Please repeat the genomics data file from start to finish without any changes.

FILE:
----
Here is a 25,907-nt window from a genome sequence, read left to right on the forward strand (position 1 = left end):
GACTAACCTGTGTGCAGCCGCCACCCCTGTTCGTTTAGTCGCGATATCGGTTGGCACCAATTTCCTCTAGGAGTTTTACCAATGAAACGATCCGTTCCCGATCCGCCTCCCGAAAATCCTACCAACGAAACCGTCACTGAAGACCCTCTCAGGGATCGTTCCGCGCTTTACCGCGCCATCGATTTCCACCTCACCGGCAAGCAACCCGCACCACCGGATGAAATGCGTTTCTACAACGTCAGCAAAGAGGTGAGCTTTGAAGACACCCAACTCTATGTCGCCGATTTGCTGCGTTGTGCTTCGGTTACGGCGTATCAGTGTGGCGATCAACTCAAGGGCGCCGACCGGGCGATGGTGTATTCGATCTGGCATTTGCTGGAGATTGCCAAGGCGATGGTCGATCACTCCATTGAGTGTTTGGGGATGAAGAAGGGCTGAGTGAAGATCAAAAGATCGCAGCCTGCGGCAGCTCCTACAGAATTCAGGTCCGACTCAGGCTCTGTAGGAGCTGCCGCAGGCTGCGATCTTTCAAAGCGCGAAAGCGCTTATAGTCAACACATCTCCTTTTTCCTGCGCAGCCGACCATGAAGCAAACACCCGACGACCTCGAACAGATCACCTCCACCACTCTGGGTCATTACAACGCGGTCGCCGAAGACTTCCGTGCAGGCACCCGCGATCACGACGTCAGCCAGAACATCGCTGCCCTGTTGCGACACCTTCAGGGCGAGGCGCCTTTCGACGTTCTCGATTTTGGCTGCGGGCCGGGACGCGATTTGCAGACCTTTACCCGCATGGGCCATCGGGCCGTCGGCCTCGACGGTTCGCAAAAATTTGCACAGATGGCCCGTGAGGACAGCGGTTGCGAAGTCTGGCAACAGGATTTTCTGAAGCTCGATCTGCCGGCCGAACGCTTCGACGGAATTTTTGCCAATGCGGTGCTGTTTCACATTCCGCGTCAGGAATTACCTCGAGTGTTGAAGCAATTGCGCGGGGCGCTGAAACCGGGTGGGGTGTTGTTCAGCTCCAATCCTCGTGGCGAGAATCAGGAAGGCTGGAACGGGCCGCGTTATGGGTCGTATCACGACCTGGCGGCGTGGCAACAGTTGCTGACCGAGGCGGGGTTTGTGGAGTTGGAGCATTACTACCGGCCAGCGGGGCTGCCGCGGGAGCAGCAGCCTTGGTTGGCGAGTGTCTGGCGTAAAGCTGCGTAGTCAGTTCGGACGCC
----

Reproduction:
Here is a 25,907-nt window from a genome sequence, read left to right on the forward strand (position 1 = left end):
GACTAACCTGTGTGCAGCCGCCACCCCTGTTCGTTTAGTCGCGATATCGGTTGGCACCAATTTCCTCTAGGAGTTTTACCAATGAAACGATCCGTTCCCGATCCGCCTCCCGAAAATCCTACCAACGAAACCGTCACTGAAGACCCTCTCAGGGATCGTTCCGCGCTTTACCGCGCCATCGATTTCCACCTCACCGGCAAGCAACCCGCACCACCGGATGAAATGCGTTTCTACAACGTCAGCAAAGAGGTGAGCTTTGAAGACACCCAACTCTATGTCGCCGATTTGCTGCGTTGTGCTTCGGTTACGGCGTATCAGTGTGGCGATCAACTCAAGGGCGCCGACCGGGCGATGGTGTATTCGATCTGGCATTTGCTGGAGATTGCCAAGGCGATGGTCGATCACTCCATTGAGTGTTTGGGGATGAAGAAGGGCTGAGTGAAGATCAAAAGATCGCAGCCTGCGGCAGCTCCTACAGAATTCAGGTCCGACTCAGGCTCTGTAGGAGCTGCCGCAGGCTGCGATCTTTCAAAGCGCGAAAGCGCTTATAGTCAACACATCTCCTTTTTCCTGCGCAGCCGACCATGAAGCAAACACCCGACGACCTCGAACAGATCACCTCCACCACTCTGGGTCATTACAACGCGGTCGCCGAAGACTTCCGTGCAGGCACCCGCGATCACGACGTCAGCCAGAACATCGCTGCCCTGTTGCGACACCTTCAGGGCGAGGCGCCTTTCGACGTTCTCGATTTTGGCTGCGGGCCGGGACGCGATTTGCAGACCTTTACCCGCATGGGCCATCGGGCCGTCGGCCTCGACGGTTCGCAAAAATTTGCACAGATGGCCCGTGAGGACAGCGGTTGCGAAGTCTGGCAACAGGATTTTCTGAAGCTCGATCTGCCGGCCGAACGCTTCGACGGAATTTTTGCCAATGCGGTGCTGTTTCACATTCCGCGTCAGGAATTACCTCGAGTGTTGAAGCAATTGCGCGGGGCGCTGAAACCGGGTGGGGTGTTGTTCAGCTCCAATCCTCGTGGCGAGAATCAGGAAGGCTGGAACGGGCCGCGTTATGGGTCGTATCACGACCTGGCGGCGTGGCAACAGTTGCTGACCGAGGCGGGGTTTGTGGAGTTGGAGCATTACTACCGGCCAGCGGGGCTGCCGCGGGAGCAGCAGCCTTGGTTGGCGAGTGTCTGGCGTAAAGCTGCGTAGTCAGTTCGGACGCC